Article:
Tag Archives: Networked Control Systems

Learning the parameters of Bernoulli for modelling the transmission times in remote control with known plant dynamics

Konstantinos Gatsis, George J. Pappas, Statistical learning for analysis of networked control systems over unknown channels, . Automatica, Volume 125, 2021 DOI: 10.1016/j.automatica.2020.109386.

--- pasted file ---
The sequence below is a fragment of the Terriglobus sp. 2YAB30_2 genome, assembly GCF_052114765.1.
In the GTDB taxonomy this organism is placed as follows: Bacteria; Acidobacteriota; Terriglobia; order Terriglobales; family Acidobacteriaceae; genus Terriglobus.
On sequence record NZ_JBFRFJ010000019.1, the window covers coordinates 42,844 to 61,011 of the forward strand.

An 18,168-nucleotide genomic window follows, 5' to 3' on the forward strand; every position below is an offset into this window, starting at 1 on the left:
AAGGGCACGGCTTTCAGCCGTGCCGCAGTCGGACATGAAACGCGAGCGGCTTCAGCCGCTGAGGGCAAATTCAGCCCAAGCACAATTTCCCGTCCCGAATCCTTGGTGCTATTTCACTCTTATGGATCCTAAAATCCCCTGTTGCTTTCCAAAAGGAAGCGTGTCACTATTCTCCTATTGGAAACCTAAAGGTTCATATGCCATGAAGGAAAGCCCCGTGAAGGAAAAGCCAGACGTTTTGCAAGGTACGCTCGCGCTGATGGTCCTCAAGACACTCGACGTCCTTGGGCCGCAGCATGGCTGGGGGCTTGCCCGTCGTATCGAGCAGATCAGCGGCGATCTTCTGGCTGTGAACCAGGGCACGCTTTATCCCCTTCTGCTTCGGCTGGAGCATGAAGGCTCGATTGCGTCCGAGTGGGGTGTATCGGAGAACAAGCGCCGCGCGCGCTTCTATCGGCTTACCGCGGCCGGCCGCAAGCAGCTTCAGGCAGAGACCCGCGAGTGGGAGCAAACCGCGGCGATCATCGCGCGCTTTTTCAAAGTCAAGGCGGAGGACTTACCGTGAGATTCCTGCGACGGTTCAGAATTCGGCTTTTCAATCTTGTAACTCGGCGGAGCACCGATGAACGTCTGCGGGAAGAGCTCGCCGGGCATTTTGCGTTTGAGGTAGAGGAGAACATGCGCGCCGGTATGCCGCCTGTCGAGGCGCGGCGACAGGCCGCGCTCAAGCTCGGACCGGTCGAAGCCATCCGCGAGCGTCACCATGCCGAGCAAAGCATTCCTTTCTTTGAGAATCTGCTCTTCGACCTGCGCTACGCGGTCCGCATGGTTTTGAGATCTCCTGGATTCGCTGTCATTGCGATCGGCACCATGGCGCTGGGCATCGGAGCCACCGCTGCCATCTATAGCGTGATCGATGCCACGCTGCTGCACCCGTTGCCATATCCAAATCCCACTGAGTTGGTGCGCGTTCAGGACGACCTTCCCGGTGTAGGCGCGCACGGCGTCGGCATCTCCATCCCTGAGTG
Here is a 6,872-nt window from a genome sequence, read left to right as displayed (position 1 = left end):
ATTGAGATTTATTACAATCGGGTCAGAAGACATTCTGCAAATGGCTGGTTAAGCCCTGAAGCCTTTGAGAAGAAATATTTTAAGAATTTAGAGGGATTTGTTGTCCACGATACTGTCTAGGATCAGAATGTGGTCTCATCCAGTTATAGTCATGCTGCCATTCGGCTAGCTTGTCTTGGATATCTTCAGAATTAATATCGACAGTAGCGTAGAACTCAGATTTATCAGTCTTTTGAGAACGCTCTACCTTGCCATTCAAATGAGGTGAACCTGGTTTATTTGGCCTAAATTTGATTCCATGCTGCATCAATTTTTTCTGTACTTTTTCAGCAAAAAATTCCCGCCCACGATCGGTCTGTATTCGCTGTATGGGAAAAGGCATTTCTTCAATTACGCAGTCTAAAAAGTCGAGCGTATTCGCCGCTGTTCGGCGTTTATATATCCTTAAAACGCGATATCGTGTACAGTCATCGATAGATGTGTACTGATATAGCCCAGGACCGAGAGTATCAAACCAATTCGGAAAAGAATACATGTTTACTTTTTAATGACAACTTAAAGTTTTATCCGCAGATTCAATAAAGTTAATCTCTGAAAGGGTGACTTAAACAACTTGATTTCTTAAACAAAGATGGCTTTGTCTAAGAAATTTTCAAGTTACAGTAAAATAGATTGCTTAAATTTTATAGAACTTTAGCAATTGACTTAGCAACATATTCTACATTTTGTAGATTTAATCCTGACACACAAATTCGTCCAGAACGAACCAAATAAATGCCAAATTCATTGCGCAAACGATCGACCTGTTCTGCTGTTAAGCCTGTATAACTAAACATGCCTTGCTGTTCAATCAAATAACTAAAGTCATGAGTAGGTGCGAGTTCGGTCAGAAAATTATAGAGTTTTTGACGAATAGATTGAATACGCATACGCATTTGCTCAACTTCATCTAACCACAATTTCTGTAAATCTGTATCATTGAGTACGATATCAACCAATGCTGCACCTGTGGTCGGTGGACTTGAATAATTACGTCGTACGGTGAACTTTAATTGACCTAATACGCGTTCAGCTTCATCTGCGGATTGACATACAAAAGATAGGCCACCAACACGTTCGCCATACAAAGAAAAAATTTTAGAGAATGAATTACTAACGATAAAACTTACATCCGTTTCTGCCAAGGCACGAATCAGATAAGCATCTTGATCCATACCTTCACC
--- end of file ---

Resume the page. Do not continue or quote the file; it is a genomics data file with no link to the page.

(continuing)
Recent control trends are increasingly relying on communication networks and wireless channels to close the loop for Internet-of-Things applications. Traditionally these approaches are model-based, i.e., assuming a network or channel model they are focused on stability analysis and appropriate controller designs. However the availability of such wireless channel modeling is fundamentally challenging in practice as channels are typically unknown a priori and only available through data samples. In this work we aim to develop algorithms that rely on channel sample data to determine the mean square stability and performance of networked control tasks. In this regard our work is the first to characterize the amount of channel modeling that is required to answer such a question. Specifically we examine how many channel data samples are required in order to answer with high confidence whether a given networked control system is stable or not. This analysis is based on the notion of sample complexity from the learning literature and is facilitated by concentration inequalities. Moreover we establish a direct relation between the sample complexity and the networked system stability margin, i.e., the underlying packet success rate of the channel and the spectral radius of the dynamics of the control system. This illustrates that it becomes impractical to verify stability under a large range of plant and channel configurations. We validate our theoretical results in numerical simulations.